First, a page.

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JazzBox

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  1. Like
    JazzBox got a reaction from tomsemiterrific in EOSHD Pro Color for Panasonic (GH4, GX85, G85 + more)   
    Ciao!

    This is a music video I shot with GH4 and G7 (both with Natural profile, saturation -5, contrast -5).
    I shot it very quickly: two afternoon and an evening, one week between the 2 days of shooting and in that time I sold the GH4, so the second day of shooting was with the G7.

    I shot all handheld without shoulder rig except for a part of the indoor shot with the voodoo witch, where I used a tripod while she mix the potion.
    The drone scenes are shot on DJI Phantom 3 Professional (not mine, we called a pilot), which is a little too "digital" for my taste. 

    I used Andrew's EOSHD Pro Color for Panasonic and I'm really happy about the skin tones and the overall colors. I also used FilmConvert's Kodak Vision3 5207 with grain 20%.

    Thank you Andrew

    p.s.: can you spot which is the GH4 and which is the G7?  
     
     
  2. Like
    JazzBox reacted to John Brawley in Please explain: Video vs. "organic"/cinematic look   
    Yes but are you wanting something to look like it's shot on film or to look cinematic.
    Those are different goals in my view.  Seinfeld was shot on 35mm.  But it's not cinematic.
    By pointing to lensing, lighting and staging, I was trying to say indirectly it's not really the "camera" or the film look recipe you have in post.  All that stuff happens before the image is captured.  It's mise en scene.  It's an important part of these discussions that always seems to get left out.
    The tech stuff can help, but in my view, the objects you shoot, the lens you choose to shoot them with, where you put the camera and how you light them and how those elements iteract all matter a lot more than any magic bullet (pun intended) you think you can have in post to emulate that look.  And in order for the post film look recipes to work, you need a camera with high dynamic range and high bit depth. Which is why I mention those elements next.  Even when you have a scene that appears to have low DR, film has a way of rolling off highlights that you can emulate if you have the DR to do it.  So you take your 14 stop original, crush it to fit into the 8 stop TV you're looking at and jam the extra stops into the highlights to give you a softer roll off.  And in swinging the grade around a high bit depth stops the image from breaking down and looking blocky and digital.
    Film has always been not that great by any technical measure, but it's always something we try to emulate.  So far I haven't seen anything that matches the way grain size changes with exposure though for example.  Film grain size gets tends to get smaller or tighter as it goes towards clipping and larger when it's underexposed. In the same image you have different sized grain depending on where it sits on the exposure curve.   That's hard to emulate in an image in a way that's realistic (as a match) because we're often mapping a much higher DR from the camera to a lower display DR.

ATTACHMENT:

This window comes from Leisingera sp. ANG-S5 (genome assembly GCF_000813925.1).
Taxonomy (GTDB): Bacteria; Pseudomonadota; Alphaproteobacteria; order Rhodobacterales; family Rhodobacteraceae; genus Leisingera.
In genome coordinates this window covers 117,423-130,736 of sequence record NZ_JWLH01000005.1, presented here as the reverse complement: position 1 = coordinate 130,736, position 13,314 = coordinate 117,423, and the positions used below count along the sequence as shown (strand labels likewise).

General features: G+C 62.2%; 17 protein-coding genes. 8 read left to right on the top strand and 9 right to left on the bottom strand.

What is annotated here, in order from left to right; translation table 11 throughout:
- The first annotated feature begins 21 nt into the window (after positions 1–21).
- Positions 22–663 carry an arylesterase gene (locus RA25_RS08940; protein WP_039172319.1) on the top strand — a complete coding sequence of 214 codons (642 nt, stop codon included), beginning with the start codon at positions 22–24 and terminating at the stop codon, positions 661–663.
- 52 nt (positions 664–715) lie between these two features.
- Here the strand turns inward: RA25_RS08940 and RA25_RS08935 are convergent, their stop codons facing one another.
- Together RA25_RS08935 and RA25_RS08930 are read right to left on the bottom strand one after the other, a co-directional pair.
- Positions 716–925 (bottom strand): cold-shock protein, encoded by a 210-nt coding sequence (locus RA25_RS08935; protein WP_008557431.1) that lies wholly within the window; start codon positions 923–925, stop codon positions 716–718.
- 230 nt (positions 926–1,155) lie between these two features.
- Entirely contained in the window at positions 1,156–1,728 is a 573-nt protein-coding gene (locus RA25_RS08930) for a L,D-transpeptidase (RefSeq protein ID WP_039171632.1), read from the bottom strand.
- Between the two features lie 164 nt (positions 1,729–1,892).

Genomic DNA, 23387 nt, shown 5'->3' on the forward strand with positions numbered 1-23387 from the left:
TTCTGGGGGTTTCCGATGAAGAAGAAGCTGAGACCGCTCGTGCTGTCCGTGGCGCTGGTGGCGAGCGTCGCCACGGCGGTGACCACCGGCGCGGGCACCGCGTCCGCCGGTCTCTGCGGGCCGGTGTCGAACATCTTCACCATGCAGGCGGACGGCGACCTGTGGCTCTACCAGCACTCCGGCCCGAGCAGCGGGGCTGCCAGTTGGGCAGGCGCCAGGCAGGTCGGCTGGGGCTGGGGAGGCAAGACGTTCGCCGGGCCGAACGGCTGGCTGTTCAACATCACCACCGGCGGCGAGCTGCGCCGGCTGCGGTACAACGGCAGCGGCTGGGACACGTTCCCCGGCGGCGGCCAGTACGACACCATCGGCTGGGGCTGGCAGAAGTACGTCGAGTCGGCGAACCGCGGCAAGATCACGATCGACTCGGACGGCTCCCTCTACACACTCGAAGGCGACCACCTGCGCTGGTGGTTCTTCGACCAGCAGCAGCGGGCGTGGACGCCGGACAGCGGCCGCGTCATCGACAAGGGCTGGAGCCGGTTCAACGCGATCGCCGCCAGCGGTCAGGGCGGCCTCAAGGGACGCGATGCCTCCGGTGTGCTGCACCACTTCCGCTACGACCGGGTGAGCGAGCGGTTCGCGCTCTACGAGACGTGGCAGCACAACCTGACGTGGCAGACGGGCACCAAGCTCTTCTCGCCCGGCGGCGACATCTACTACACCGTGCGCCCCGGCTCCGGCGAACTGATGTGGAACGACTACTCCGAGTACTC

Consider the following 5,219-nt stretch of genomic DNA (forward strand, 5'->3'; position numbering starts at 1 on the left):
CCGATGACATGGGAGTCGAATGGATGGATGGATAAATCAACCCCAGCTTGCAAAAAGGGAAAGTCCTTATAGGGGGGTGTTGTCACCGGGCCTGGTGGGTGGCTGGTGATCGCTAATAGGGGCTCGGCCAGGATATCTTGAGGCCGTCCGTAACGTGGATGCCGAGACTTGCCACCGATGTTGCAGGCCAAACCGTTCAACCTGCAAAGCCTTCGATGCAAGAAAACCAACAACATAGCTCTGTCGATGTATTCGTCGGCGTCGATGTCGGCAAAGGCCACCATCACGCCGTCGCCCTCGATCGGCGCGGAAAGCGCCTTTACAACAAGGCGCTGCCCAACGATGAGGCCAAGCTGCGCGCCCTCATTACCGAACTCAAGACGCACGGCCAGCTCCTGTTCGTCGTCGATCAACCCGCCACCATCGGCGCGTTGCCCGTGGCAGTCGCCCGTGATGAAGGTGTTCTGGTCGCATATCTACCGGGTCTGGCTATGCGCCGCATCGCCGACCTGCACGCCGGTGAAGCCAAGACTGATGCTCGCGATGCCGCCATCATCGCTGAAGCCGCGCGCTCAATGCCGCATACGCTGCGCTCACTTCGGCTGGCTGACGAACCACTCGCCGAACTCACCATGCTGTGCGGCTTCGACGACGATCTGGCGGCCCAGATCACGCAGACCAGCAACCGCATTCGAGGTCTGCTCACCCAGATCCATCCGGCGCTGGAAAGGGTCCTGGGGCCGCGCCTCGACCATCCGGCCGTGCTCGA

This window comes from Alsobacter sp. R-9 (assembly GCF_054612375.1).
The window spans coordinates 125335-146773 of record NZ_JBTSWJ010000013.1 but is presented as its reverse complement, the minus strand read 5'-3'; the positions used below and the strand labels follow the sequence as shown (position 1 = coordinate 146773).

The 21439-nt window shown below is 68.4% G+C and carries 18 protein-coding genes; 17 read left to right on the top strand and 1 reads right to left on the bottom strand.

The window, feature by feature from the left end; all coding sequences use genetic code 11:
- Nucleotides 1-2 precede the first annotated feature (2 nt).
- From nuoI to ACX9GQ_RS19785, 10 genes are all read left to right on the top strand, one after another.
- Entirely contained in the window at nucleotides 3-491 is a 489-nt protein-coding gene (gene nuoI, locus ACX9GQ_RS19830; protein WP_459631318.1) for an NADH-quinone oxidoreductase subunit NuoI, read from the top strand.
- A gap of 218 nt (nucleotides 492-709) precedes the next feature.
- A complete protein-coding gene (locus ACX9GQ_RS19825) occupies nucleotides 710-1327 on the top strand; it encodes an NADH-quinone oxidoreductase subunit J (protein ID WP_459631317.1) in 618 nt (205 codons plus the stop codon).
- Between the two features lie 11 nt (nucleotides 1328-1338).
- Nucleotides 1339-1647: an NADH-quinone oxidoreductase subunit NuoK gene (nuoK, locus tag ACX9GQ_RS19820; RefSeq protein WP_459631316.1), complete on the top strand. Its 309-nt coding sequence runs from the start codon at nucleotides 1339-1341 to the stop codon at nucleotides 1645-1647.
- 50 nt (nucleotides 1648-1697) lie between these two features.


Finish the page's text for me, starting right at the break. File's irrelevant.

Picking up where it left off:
The colour fidelity is also something that's hard to describe.  No one ever publishes the colour response of their sensors, but film still has the edge. And yeah, just because they have a file that's labeled REC 2020 doesn't mean that file has 2020 worth of info.  Again a higher bit depth image means you can stretch the colour information out a bit before it breaks down.
    You're also confusing display technology with capture technology. 
    Just because you tube displays in 8 bit 264, doesn't mean that's all you need for capture.  SD tv for many years had a mix of 35mm and electronic cameras.  There was always an easy distinction to make on the camera acquisition despite the fact the resolution was the same for both acquisition technologies.  Super-sampling has been happening since the beginning and is always going to trickle down to lessor display mediums.  Otherwise you'd be happy with what your iPhone shoots right ?  Don't fall for that trick. Compression factors here too in this, but this is a different conversation.
    JB
     
     
  3. Like
    JazzBox reacted to Emanuel in Please explain: Video vs. "organic"/cinematic look   
    Like cooking, need to bake the footage ; ) Like love, a plant needs lot of care. Like life, stomach won't fill up with water nor alcohol all the time. Neither love. Filmmaking is not love making but certain rules apply ;-)
    Sorry for so strikingly technical reply... :-))
  4. Like
    JazzBox reacted to tupp in Please explain: Video vs. "organic"/cinematic look   
    I don't think that's it.  It is important to differentiate between what looks "filmic"/"cinematic" and what looks like it was shot with film.
     
    Consider this home movie and this home movie.  In regards to lighting, lensing and staging, there is nothing particularly filmic/cinematic about these home movies, but both of them were unmistakeably shot on film.
     
    Also, the dynamic range of the stock was probably equivalent to a 7 1/2 stop or less capture range.  Just before digital took over, negative stock was generally rated at only 7 1/2 to 8 1/2 stops capture range, with normal processing.  So, the technical capture range of today's pro and prosumer cameras is greater than film stocks.
     
    Furthermore, those home movies are channeled through 8-bit, YouTube pipes, so the bit depth of what we are viewing is only 8-bits, yet the footage is obviously captured on film.
     
    It's something else... a combination of variables that can be quantified for the most part.  The Filmlook people and Eddie Barber (with his Vilm camera) were early pioneers in making video look like film, and they evidently did a thorough analysis of the variables involved.  I never used Filmlook but I did shoot with the Vilm camera, and I was able to glean a little on how it is done.